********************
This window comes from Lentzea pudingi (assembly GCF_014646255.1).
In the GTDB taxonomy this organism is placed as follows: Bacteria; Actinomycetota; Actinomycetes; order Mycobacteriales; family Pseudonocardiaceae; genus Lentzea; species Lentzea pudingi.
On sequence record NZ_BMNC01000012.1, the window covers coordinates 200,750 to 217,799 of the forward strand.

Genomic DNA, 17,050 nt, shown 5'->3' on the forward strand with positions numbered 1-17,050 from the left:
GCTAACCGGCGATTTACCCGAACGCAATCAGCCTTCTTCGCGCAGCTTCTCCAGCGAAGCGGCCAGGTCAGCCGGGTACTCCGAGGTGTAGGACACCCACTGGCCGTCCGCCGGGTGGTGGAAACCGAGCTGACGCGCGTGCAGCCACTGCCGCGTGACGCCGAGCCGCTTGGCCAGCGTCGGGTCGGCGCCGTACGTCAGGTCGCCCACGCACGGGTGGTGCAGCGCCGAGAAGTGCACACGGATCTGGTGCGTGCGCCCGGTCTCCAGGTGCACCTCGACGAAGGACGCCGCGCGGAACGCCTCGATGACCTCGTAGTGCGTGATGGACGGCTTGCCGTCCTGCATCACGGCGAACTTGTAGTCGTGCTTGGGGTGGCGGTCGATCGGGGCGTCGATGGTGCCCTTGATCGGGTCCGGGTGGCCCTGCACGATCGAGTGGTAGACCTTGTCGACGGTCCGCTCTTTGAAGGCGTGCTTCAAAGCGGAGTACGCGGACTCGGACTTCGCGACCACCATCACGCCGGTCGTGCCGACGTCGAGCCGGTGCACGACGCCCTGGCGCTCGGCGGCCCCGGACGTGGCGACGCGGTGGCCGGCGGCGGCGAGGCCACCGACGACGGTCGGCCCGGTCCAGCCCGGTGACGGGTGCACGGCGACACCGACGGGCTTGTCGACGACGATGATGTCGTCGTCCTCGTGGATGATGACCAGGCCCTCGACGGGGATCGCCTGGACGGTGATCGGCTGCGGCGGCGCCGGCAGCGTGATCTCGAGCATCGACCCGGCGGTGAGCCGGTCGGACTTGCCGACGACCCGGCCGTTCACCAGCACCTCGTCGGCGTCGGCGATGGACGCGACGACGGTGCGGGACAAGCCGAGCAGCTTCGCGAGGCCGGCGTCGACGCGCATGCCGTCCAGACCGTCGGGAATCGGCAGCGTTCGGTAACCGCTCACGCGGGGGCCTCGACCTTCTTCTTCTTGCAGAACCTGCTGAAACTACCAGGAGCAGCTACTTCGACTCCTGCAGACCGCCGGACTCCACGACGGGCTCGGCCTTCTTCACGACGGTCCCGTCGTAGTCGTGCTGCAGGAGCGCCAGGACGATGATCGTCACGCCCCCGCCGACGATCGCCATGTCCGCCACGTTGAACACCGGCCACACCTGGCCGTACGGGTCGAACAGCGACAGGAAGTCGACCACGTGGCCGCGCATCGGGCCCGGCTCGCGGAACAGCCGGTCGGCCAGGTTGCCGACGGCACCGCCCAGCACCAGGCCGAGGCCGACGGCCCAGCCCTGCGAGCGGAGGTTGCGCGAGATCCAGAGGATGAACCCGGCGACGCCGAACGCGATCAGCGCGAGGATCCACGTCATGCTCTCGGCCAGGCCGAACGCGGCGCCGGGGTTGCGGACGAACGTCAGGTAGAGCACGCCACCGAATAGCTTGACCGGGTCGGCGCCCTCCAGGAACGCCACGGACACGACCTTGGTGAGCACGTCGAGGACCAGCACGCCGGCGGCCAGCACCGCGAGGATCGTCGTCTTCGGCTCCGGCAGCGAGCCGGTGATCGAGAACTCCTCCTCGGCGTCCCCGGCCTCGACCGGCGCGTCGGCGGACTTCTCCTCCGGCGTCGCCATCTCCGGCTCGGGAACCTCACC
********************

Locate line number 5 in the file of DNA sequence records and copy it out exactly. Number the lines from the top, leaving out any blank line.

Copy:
GCTAACCGGCGATTTACCCGAACGCAATCAGCCTTCTTCGCGCAGCTTCTCCAGCGAAGCGGCCAGGTCAGCCGGGTACTCCGAGGTGTAGGACACCCACTGGCCGTCCGCCGGGTGGTGGAAACCGAGCTGACGCGCGTGCAGCCACTGCCGCGTGACGCCGAGCCGCTTGGCCAGCGTCGGGTCGGCGCCGTACGTCAGGTCGCCCACGCACGGGTGGTGCAGCGCCGAGAAGTGCACACGGATCTGGTGCGTGCGCCCGGTCTCCAGGTGCACCTCGACGAAGGACGCCGCGCGGAACGCCTCGATGACCTCGTAGTGCGTGATGGACGGCTTGCCGTCCTGCATCACGGCGAACTTGTAGTCGTGCTTGGGGTGGCGGTCGATCGGGGCGTCGATGGTGCCCTTGATCGGGTCCGGGTGGCCCTGCACGATCGAGTGGTAGACCTTGTCGACGGTCCGCTCTTTGAAGGCGTGCTTCAAAGCGGAGTACGCGGACTCGGACTTCGCGACCACCATCACGCCGGTCGTGCCGACGTCGAGCCGGTGCACGACGCCCTGGCGCTCGGCGGCCCCGGACGTGGCGACGCGGTGGCCGGCGGCGGCGAGGCCACCGACGACGGTCGGCCCGGTCCAGCCCGGTGACGGGTGCACGGCGACACCGACGGGCTTGTCGACGACGATGATGTCGTCGTCCTCGTGGATGATGACCAGGCCCTCGACGGGGATCGCCTGGACGGTGATCGGCTGCGGCGGCGCCGGCAGCGTGATCTCGAGCATCGACCCGGCGGTGAGCCGGTCGGACTTGCCGACGACCCGGCCGTTCACCAGCACCTCGTCGGCGTCGGCGATGGACGCGACGACGGTGCGGGACAAGCCGAGCAGCTTCGCGAGGCCGGCGTCGACGCGCATGCCGTCCAGACCGTCGGGAATCGGCAGCGTTCGGTAACCGCTCACGCGGGGGCCTCGACCTTCTTCTTCTTGCAGAACCTGCTGAAACTACCAGGAGCAGCTACTTCGACTCCTGCAGACCGCCGGACTCCACGACGGGCTCGGCCTTCTTCACGACGGTCCCGTCGTAGTCGTGCTGCAGGAGCGCCAGGACGATGATCGTCACGCCCCCGCCGACGATCGCCATGTCCGCCACGTTGAACACCGGCCACACCTGGCCGTACGGGTCGAACAGCGACAGGAAGTCGACCACGTGGCCGCGCATCGGGCCCGGCTCGCGGAACAGCCGGTCGGCCAGGTTGCCGACGGCACCGCCCAGCACCAGGCCGAGGCCGACGGCCCAGCCCTGCGAGCGGAGGTTGCGCGAGATCCAGAGGATGAACCCGGCGACGCCGAACGCGATCAGCGCGAGGATCCACGTCATGCTCTCGGCCAGGCCGAACGCGGCGCCGGGGTTGCGGACGAACGTCAGGTAGAGCACGCCACCGAATAGCTTGACCGGGTCGGCGCCCTCCAGGAACGCCACGGACACGACCTTGGTGAGCACGTCGAGGACCAGCACGCCGGCGGCCAGCACCGCGAGGATCGTCGTCTTCGGCTCCGGCAGCGAGCCGGTGATCGAGAACTCCTCCTCGGCGTCCCCGGCCTCGACCGGCGCGTCGGCGGACTTCTCCTCCGGCGTCGCCATCTCCGGCTCGGGAACCTCACC